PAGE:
The reader should feel sorry for young Alexander Zabel, who, at the age of twenty-nine, has been pressured by the head of his law practice into defending aged industrialist Herbert Klofft in a case for wrongful dismissal being brought against him by his former employee and mistress Katharina Fuchs. She is thirty-four, he is seventy-eight and dying of cancer. It is soon apparent to Alex not only that his client’s case is weak, but also that he has been concealing material parts of the evidence. It only remains for Klofft to storm into the court in his wheelchair and create a deplorable scene for his case to be spectacularly lost.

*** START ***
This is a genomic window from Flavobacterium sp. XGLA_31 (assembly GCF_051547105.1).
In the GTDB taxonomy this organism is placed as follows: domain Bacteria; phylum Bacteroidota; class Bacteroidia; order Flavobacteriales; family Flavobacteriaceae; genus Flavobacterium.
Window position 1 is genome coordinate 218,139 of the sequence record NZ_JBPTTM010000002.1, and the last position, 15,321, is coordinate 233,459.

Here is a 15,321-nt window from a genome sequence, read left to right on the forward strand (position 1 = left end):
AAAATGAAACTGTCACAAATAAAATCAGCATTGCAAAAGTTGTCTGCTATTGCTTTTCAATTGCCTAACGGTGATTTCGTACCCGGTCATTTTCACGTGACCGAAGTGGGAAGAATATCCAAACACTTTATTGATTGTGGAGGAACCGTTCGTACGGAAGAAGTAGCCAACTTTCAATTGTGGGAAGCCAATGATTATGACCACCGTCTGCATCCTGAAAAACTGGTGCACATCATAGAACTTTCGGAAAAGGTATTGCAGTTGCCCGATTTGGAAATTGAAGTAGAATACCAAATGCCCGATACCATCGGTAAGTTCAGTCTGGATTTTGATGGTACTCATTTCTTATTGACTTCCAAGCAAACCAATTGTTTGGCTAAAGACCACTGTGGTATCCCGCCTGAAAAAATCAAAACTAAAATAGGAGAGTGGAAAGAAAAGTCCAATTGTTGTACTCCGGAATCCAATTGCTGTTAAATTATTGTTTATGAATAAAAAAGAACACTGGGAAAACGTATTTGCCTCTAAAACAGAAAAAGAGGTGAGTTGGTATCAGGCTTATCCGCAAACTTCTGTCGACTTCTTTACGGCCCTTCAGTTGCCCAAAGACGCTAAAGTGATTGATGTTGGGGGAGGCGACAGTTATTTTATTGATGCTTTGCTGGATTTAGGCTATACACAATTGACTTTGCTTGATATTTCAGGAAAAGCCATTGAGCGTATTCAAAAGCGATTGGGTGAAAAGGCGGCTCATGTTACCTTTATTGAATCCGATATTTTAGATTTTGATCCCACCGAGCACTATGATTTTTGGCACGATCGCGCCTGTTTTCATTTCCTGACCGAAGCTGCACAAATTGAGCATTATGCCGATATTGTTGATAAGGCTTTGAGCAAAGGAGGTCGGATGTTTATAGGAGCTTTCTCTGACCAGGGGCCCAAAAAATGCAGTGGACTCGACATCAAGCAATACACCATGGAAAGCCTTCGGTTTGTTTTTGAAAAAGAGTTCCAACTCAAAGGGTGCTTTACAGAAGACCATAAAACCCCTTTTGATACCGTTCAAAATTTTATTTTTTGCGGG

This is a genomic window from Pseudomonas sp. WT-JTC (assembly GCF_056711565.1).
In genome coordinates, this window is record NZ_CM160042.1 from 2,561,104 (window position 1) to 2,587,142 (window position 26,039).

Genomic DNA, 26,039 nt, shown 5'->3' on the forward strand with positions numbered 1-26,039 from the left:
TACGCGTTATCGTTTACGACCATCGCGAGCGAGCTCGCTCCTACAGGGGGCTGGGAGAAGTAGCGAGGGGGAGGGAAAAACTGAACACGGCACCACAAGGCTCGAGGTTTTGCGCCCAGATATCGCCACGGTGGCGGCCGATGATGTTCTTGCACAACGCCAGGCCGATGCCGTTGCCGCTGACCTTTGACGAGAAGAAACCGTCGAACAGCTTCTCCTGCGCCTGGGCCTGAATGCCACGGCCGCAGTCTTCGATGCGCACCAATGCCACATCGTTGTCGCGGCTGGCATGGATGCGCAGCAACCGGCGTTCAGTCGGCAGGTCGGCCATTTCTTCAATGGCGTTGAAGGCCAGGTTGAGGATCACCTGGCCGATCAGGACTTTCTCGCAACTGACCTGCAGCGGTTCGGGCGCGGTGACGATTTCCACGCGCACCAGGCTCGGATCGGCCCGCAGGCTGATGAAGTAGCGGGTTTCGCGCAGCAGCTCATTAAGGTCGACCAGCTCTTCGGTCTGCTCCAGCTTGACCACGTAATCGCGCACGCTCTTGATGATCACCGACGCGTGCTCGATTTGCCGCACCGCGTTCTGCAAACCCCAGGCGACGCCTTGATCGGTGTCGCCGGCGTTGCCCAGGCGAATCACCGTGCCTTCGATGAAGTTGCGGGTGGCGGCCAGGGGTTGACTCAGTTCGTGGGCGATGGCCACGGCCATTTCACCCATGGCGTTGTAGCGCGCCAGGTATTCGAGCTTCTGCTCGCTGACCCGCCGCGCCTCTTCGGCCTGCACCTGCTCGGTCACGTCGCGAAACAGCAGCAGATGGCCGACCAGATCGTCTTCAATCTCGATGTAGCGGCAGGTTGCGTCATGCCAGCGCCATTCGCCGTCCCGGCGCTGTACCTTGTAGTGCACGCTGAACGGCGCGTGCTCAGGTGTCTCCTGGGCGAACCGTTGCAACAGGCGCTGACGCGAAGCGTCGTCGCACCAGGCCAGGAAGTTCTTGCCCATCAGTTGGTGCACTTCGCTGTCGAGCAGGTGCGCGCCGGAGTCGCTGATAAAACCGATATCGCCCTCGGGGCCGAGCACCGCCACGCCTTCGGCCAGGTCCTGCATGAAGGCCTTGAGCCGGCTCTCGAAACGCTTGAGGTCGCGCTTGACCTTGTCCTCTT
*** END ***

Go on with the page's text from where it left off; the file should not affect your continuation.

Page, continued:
Kettenbach the thriller-writer is already well launched in Britain, but this new offering is less a thriller than an investigative cliffhanger. It offers many insights – how this particular rich man’s house is run, and what influence is wielded by his seventyyear- old wife Cilly, an artist with whom Alex finds himself drawn into a complex and unwilling relationship. And the surprise twist at the end reveals a good deal more about everyone, Klofft included. Comforting, in these hard times, even to be tempted to feel sympathy for a millionaire.